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Cocoa Research Institute Of Ghana

History

In June 1938 the Gold Coast Department of Agriculture established the Central Cocoa Research Station at Tafo to investigate problems of diseases and pests which had considerably reduced cocoa production in the Eastern Province. In 1944 it became the West African Cocoa Research Institute (WACRI) with a sub-station in Ibadan, Nigeria, and some research activities undertaken in Sierra Leone.

After the attainment of independence by Ghana and Nigeria, WACRI was dissolved, and the Cocoa Research Institute of Ghana (CRIG) and the Cocoa Research Institute of Nigeria (CRIN) were formed in its place. CRIG was administered by the National Research Council, which was later superseded by the Ghana Academy of Sciences and the Council for Scientific and Industrial Research (CSIR).

The objectives of the Institute were subsequently expanded to include research on other indigenous and introduced tree crops that produced fats similar to cocoa butter.

CRIG won the privilege of being the research wing of the National Cashew Development Project in 2002, and cashew has since become a mandate crop of CRIG.

The Cocoa Research Institute of Ghana also conducts research into the development of by-products of cocoa and the other mandate crops with the aim of diversifying utilization and generating additional income for farmers. CRIG initiated research into cocoa by-products in mid-1965, by setting up a committee of experts, with representatives from the University of Ghana, to identify by-products that could be produced from cocoa.

From the recommendations of the committee, research into cocoa by-products took off in 1970, spearheaded by Dr. D. Adomako, a biochemist. Cocoa by-products research received a further boost in 1992 with the setting up of the New Products Development Unit of CRIG. The Unit received financial support, through the International Cocoa Organisation (ICCO)/the Common Fund for Commodities (CFC)/Ghana Cocoa Board (COCOBOD) project in 1993.

Furthermore, the Ghana Cocoa Board in 1993 transferred to CRIG three large cocoa plantations to supplement cocoa production on CRIG’s experimental farms at Tafo, Afosu and Bunso, and to aid by-products research. Following the success of the cocoa by-products programme, attention was directed to develop similar by-products from the other mandate crops in 2004.

 Mandate

At its inception, the Central Cocoa Research Station was assigned clear goals within the Gold Coast Department of Agriculture, to investigate the pest and disease problems of cocoa in order to maintain production in the Eastern Province and elsewhere in the Gold Coast. In 1944 when the Research Station was up-graded to WACRI, the objectives were widened to include investigations into the disease and pest problems of cocoa in West Africa, soil fertility and good agricultural practices, with the view to increasing yield and farmers’ income.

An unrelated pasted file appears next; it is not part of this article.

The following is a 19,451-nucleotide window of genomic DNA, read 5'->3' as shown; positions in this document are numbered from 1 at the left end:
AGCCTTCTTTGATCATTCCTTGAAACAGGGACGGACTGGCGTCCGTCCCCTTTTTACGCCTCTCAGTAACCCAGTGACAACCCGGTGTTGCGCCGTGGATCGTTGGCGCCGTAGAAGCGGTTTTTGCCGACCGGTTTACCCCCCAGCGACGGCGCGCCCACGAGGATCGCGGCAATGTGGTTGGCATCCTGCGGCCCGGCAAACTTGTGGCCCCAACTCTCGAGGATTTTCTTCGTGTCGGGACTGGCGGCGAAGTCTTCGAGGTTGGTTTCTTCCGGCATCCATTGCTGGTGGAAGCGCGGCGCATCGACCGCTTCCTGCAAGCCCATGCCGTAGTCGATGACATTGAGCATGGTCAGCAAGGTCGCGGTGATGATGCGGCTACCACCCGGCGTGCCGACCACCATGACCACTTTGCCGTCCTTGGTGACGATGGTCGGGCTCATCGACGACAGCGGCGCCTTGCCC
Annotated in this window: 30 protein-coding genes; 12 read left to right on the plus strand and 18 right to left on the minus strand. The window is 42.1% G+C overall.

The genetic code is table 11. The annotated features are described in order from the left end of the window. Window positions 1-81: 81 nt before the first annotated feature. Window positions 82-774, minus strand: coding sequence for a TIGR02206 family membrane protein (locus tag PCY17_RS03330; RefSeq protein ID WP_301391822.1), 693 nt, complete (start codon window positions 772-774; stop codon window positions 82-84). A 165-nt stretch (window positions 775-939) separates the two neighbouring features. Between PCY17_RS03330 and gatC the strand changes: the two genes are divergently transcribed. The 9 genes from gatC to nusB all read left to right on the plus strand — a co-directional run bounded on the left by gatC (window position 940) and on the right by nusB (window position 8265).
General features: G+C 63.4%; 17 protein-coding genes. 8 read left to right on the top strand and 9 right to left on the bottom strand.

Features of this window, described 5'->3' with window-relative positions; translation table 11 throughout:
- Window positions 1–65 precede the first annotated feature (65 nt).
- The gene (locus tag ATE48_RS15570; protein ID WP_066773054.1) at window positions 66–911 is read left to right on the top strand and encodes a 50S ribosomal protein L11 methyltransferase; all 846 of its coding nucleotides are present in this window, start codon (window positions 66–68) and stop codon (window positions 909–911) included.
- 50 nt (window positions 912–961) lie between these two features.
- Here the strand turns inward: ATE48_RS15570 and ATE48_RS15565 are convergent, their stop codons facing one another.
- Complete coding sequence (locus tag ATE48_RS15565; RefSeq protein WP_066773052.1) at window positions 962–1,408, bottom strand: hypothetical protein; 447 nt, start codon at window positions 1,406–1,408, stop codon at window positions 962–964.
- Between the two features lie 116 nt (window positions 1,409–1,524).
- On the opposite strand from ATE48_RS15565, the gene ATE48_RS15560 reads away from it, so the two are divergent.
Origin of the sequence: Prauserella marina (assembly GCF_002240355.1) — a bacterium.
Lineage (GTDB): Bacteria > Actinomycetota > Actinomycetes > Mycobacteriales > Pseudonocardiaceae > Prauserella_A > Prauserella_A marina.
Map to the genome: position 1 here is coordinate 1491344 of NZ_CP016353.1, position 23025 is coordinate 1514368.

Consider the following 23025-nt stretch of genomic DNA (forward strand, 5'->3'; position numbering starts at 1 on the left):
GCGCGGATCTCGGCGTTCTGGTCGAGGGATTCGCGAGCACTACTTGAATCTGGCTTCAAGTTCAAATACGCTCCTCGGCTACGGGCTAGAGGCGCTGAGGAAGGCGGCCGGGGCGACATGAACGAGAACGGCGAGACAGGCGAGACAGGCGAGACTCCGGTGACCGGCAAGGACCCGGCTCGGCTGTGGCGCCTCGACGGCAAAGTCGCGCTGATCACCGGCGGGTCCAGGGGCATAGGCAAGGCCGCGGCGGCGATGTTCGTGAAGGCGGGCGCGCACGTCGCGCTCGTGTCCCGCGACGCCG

The Committee which reviewed the operations of the Ghana Academy of Sciences under the Chairmanship of Sir John Cockcroft of the United Kingdom in 1966, recommended that CRIG programmes should be expanded to include research on coffee and kola. In 1974, the Ghana Cocoa Marketing Board (now Ghana Cocoa Board) accepted a recommendation by CRIG to include shear research in its programmes to provide scientific support for the development of the shear industry in the savannah zone of Ghana.

CRIG was transferred to the Ministry of Cocoa Affairs in 1976 and taken over by the Ghana Cocoa Marketing Board (now Ghana Cocoa Board) in 1984 after the abolition of the Ministry.

Achievements of CRIG

Among the most notable achievements of the Institute may be mentioned:

  • Control of maids by mass spraying with insecticides (Mid 1950s)
  • Characterization of cocoa swollen shoot disease as caused by a virus, discovery of mealy bugs as vectors of the virus and control of the disease by eradication (Early to mid-1940s/Current)
  • Isolation and characterization of CSSV and development of diagnostic methods (Current)
  • Introduction and testing of Amazon cocoa (1954)
  • Development of early bearing and high yielding WACRI series II hybrids by crosses between Amelonado and Amazon cocoa (1964)
  • Development of inter Amazon hybrids (1985/Current)
  • Understanding of the relationship between cocoa shade, nutrition and yield (1959 – 1963/ Current)
  • Isolation and characterization of CSSV and development of diagnostic methods (Current)
  • Identification of fast growing, exotic and indigenous shade trees for cocoa (Current)
  • Development of numerous agronomic packages guaranteeing yields of over three tonnes/ha. (1959 – 1975/Current)
  • Mass hand pollination of clonal seed gardens for large scale production of seed pods (Early 1970s)
  • Understanding of cocoa fermentation and flavour chemistry (Late 1950s/Current)
  • Short term control of a severe type of Black pod disease (Phytophthora megakarya) (Current)
  • Production of pectin, alcohol and alcoholic beverages, animal feed, jelly, soap and cosmetics as by-products from cocoa wastes (Current)
  • Overcoming the problem of cross-and self-incompatibility in kola (Cola nitida); selection and multiplication of types which are cross-and or self-compatible, thus guaranteeing high yielding planting material. (Current)
  • Development and release of elite Robusta coffee planting materials for establishment of national Coffee Wood Gardens (Current)
  • Development of agronomic packages that guaranty high yields and good quality cashew nuts. (Current)

The Institute has won several awards for research achievements both at local level and at International Fairs.

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